Birth control pills are a popular and effective method of contraception. However, missing pill days, vomiting, and taking certain medications, among other factors, can reduce the effectiveness of the pill, potentially resulting in an unintended pregnancy.

Anyone who is worried that they might not be able to take the pill correctly should discuss other birth control options with a healthcare professional.

In this article, we look at how effective the birth control pill is and give five reasons why the pill might fail. We also provide tips on how to prevent pill failure and describe some early signs of pregnancy.

The combined pill contains hormones that prevent ovulation, which is when the ovaries release an egg for fertilization. Another type of pill, known as the minipill, causes a person’s cervical mucus to thicken and the uterine lining to thin, which reduces the likelihood of sperm reaching an egg.

The birth control pill is very effective if a person takes it correctly and does not miss any pill days. According to the Centers for Disease Control and Prevention (CDC), the pill is 99.7% effective with perfect use. This means that fewer than 1 in 100 people who take the pill may become pregnant in 1 year.

However, with typical use, the effectiveness of the pill is 91%, meaning that about 9 in 100 people may become pregnant in a year of taking it.

How does the pill compare with other birth control methods?

There are different types of birth control methods, some of which are hormone-based and some of which are not. The effectiveness of each type also varies according to the limitations of typical use. Certain types of birth control may be a better fit for a person than others.

In addition to the combination birth control pill, other contraceptive methods include:

In addition, there are a few male contraceptive options, but these are much more limited. They include condoms, vasectomy, and the withdrawal method, which is not particularly reliable. Researchers are currently investigating a male birth control pill in clinical trials.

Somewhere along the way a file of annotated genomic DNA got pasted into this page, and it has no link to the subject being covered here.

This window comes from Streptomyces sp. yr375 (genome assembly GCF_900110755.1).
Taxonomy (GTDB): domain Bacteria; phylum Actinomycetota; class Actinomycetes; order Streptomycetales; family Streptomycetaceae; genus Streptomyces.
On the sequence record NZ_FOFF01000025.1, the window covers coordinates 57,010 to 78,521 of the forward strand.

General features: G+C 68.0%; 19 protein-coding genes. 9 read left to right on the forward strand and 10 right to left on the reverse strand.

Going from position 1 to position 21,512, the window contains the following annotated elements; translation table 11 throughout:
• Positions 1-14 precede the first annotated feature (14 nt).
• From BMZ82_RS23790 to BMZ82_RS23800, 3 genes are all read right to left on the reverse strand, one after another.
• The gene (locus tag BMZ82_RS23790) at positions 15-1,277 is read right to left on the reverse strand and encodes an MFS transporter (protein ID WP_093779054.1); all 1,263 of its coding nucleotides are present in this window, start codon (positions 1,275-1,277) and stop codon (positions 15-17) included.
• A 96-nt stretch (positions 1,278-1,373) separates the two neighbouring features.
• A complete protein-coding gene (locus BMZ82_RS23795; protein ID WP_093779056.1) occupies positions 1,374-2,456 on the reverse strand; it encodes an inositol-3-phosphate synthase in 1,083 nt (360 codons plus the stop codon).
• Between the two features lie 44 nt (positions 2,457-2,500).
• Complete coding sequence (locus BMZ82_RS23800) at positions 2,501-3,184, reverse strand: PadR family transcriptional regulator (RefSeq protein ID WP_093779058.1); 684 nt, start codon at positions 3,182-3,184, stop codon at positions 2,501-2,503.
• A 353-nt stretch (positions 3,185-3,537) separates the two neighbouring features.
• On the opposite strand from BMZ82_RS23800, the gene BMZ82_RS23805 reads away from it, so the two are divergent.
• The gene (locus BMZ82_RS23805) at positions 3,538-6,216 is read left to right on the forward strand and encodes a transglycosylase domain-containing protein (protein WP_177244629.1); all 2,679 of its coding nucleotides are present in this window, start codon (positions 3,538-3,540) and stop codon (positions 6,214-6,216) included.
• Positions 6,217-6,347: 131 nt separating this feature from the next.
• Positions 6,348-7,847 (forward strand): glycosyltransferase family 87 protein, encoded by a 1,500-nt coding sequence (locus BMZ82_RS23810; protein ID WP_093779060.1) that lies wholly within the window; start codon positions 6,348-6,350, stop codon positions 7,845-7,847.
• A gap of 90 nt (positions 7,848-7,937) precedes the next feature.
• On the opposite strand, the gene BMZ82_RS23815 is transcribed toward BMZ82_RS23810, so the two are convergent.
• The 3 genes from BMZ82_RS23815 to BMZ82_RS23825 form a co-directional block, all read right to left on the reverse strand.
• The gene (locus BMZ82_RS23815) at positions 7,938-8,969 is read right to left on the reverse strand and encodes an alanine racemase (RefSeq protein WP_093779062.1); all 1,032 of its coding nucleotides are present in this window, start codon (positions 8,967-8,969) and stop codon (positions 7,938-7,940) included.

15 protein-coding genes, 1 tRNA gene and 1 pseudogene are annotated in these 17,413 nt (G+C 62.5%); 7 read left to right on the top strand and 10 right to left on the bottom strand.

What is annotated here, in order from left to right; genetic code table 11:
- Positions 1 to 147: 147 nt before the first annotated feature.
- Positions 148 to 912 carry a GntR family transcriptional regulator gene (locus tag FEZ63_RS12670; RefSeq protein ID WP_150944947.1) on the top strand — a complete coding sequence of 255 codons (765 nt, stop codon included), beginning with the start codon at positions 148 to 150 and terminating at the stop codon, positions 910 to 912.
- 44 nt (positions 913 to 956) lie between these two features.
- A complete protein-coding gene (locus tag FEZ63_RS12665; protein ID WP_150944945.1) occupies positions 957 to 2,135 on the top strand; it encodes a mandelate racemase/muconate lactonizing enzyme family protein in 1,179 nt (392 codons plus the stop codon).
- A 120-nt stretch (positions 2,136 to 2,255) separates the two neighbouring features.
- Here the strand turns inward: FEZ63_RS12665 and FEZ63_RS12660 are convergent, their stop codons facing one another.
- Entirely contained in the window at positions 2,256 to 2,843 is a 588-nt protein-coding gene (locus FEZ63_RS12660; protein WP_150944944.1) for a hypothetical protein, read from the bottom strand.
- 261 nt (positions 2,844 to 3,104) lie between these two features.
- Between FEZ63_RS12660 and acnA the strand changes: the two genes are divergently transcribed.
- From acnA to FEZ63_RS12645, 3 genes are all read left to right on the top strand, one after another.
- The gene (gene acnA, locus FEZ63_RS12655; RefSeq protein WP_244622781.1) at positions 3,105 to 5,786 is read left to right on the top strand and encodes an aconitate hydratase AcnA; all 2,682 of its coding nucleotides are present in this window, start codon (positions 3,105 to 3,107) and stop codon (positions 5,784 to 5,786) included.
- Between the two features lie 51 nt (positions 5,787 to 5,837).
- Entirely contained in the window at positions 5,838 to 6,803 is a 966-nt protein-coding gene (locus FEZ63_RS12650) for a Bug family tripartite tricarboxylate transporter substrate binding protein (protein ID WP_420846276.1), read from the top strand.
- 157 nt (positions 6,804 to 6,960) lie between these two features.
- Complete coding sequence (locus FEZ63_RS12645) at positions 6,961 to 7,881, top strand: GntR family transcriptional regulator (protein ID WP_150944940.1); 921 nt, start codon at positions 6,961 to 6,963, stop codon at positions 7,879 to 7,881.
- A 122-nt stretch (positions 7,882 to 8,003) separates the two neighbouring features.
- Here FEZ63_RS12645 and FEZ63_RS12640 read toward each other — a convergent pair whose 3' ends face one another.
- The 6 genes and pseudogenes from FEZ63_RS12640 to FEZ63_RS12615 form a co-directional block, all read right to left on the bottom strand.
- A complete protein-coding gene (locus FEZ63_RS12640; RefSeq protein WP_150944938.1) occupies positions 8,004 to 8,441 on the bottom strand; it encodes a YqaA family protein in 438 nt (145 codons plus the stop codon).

Although the birth control pill generally works very well, some situations can reduce its effectiveness, and they may sometimes result in an unintended pregnancy. These include:

Missing a day

Manufacturers intend for people to take the pill daily. If a person misses a day, their hormone levels may not remain at consistent enough levels to prevent pregnancy.

If a person finds it difficult to take the pill on a daily basis, other birth control methods may better suit their needs. A doctor or gynecologist can advise on the range of alternative contraceptives.

Vomiting or severe diarrhea

Sometimes a person may be ill when they take the pill. When a person vomits, the pill can come back up, or they may not fully absorb it into their body. The latter may also occur if a person has severe diarrhea.

Anyone who experiences vomiting or diarrhea shortly after taking the pill should take another pill as soon as possible and then take their next pill as usual.

Not taking the pills at the same time each day

In addition to taking birth control pills daily, a person should take the pills at about the same time each day. Doing so can maintain their hormone levels more consistently.